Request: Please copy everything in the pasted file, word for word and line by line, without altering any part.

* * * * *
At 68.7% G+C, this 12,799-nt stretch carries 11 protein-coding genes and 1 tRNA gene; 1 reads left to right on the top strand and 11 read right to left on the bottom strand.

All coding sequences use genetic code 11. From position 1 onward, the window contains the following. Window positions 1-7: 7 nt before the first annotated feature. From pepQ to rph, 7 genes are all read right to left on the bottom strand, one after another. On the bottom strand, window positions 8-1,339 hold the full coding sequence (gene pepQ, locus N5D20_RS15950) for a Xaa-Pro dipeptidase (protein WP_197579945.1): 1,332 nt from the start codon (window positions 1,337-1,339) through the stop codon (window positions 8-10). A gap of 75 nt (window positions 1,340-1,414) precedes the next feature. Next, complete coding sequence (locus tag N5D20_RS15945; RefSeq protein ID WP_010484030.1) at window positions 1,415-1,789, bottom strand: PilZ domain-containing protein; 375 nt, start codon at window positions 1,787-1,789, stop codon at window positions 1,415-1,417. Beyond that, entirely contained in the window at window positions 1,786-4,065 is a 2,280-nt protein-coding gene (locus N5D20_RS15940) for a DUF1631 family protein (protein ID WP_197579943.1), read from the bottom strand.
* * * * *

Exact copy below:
At 68.7% G+C, this 12,799-nt stretch carries 11 protein-coding genes and 1 tRNA gene; 1 reads left to right on the top strand and 11 read right to left on the bottom strand.

All coding sequences use genetic code 11. From position 1 onward, the window contains the following. Window positions 1-7: 7 nt before the first annotated feature. From pepQ to rph, 7 genes are all read right to left on the bottom strand, one after another. On the bottom strand, window positions 8-1,339 hold the full coding sequence (gene pepQ, locus N5D20_RS15950) for a Xaa-Pro dipeptidase (protein WP_197579945.1): 1,332 nt from the start codon (window positions 1,337-1,339) through the stop codon (window positions 8-10). A gap of 75 nt (window positions 1,340-1,414) precedes the next feature. Next, complete coding sequence (locus tag N5D20_RS15945; RefSeq protein ID WP_010484030.1) at window positions 1,415-1,789, bottom strand: PilZ domain-containing protein; 375 nt, start codon at window positions 1,787-1,789, stop codon at window positions 1,415-1,417. Beyond that, entirely contained in the window at window positions 1,786-4,065 is a 2,280-nt protein-coding gene (locus N5D20_RS15940) for a DUF1631 family protein (protein ID WP_197579943.1), read from the bottom strand.